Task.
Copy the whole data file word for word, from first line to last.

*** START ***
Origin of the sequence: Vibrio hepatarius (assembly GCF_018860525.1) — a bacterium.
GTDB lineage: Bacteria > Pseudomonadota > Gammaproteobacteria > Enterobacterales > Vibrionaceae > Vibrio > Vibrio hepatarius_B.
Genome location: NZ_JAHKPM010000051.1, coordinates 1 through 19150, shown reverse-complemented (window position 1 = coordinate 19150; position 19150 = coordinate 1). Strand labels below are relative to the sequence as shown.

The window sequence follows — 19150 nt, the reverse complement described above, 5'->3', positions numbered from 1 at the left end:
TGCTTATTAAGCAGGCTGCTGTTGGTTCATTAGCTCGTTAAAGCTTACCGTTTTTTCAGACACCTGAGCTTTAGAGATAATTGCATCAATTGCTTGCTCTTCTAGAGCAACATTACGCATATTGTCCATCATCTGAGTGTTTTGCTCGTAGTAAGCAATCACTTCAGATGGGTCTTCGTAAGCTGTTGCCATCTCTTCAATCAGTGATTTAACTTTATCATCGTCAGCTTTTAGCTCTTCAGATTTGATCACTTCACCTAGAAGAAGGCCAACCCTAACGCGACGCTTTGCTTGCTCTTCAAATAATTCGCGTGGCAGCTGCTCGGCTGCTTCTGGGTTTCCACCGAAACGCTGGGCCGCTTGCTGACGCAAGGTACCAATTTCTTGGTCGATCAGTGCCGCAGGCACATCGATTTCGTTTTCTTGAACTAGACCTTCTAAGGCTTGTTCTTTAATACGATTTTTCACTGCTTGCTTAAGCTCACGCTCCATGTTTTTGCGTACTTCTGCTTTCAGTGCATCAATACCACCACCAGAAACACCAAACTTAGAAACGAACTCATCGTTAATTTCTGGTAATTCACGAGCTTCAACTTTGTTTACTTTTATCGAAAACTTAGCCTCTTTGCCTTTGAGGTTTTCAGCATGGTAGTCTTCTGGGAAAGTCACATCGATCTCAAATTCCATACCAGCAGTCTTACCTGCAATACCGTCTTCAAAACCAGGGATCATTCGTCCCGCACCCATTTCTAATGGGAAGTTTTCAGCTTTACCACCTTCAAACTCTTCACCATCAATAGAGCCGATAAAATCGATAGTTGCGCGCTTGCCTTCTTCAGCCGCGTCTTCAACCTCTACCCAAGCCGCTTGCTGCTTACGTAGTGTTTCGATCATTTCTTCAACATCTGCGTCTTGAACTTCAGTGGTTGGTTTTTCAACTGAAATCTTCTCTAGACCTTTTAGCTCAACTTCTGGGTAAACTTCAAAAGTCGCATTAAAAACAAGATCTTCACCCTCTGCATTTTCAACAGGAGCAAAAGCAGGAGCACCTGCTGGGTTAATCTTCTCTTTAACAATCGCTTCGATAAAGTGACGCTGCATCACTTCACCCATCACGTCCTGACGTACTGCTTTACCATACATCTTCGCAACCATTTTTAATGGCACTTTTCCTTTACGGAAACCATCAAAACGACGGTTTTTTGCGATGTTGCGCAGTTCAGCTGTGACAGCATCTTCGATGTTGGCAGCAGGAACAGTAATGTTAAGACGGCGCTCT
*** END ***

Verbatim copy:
Origin of the sequence: Vibrio hepatarius (assembly GCF_018860525.1) — a bacterium.
GTDB lineage: Bacteria > Pseudomonadota > Gammaproteobacteria > Enterobacterales > Vibrionaceae > Vibrio > Vibrio hepatarius_B.
Genome location: NZ_JAHKPM010000051.1, coordinates 1 through 19150, shown reverse-complemented (window position 1 = coordinate 19150; position 19150 = coordinate 1). Strand labels below are relative to the sequence as shown.

The window sequence follows — 19150 nt, the reverse complement described above, 5'->3', positions numbered from 1 at the left end:
TGCTTATTAAGCAGGCTGCTGTTGGTTCATTAGCTCGTTAAAGCTTACCGTTTTTTCAGACACCTGAGCTTTAGAGATAATTGCATCAATTGCTTGCTCTTCTAGAGCAACATTACGCATATTGTCCATCATCTGAGTGTTTTGCTCGTAGTAAGCAATCACTTCAGATGGGTCTTCGTAAGCTGTTGCCATCTCTTCAATCAGTGATTTAACTTTATCATCGTCAGCTTTTAGCTCTTCAGATTTGATCACTTCACCTAGAAGAAGGCCAACCCTAACGCGACGCTTTGCTTGCTCTTCAAATAATTCGCGTGGCAGCTGCTCGGCTGCTTCTGGGTTTCCACCGAAACGCTGGGCCGCTTGCTGACGCAAGGTACCAATTTCTTGGTCGATCAGTGCCGCAGGCACATCGATTTCGTTTTCTTGAACTAGACCTTCTAAGGCTTGTTCTTTAATACGATTTTTCACTGCTTGCTTAAGCTCACGCTCCATGTTTTTGCGTACTTCTGCTTTCAGTGCATCAATACCACCACCAGAAACACCAAACTTAGAAACGAACTCATCGTTAATTTCTGGTAATTCACGAGCTTCAACTTTGTTTACTTTTATCGAAAACTTAGCCTCTTTGCCTTTGAGGTTTTCAGCATGGTAGTCTTCTGGGAAAGTCACATCGATCTCAAATTCCATACCAGCAGTCTTACCTGCAATACCGTCTTCAAAACCAGGGATCATTCGTCCCGCACCCATTTCTAATGGGAAGTTTTCAGCTTTACCACCTTCAAACTCTTCACCATCAATAGAGCCGATAAAATCGATAGTTGCGCGCTTGCCTTCTTCAGCCGCGTCTTCAACCTCTACCCAAGCCGCTTGCTGCTTACGTAGTGTTTCGATCATTTCTTCAACATCTGCGTCTTGAACTTCAGTGGTTGGTTTTTCAACTGAAATCTTCTCTAGACCTTTTAGCTCAACTTCTGGGTAAACTTCAAAAGTCGCATTAAAAACAAGATCTTCACCCTCTGCATTTTCAACAGGAGCAAAAGCAGGAGCACCTGCTGGGTTAATCTTCTCTTTAACAATCGCTTCGATAAAGTGACGCTGCATCACTTCACCCATCACGTCCTGACGTACTGCTTTACCATACATCTTCGCAACCATTTTTAATGGCACTTTTCCTTTACGGAAACCATCAAAACGACGGTTTTTTGCGATGTTGCGCAGTTCAGCTGTGACAGCATCTTCGATGTTGGCAGCAGGAACAGTAATGTTAAGACGGCGCTCT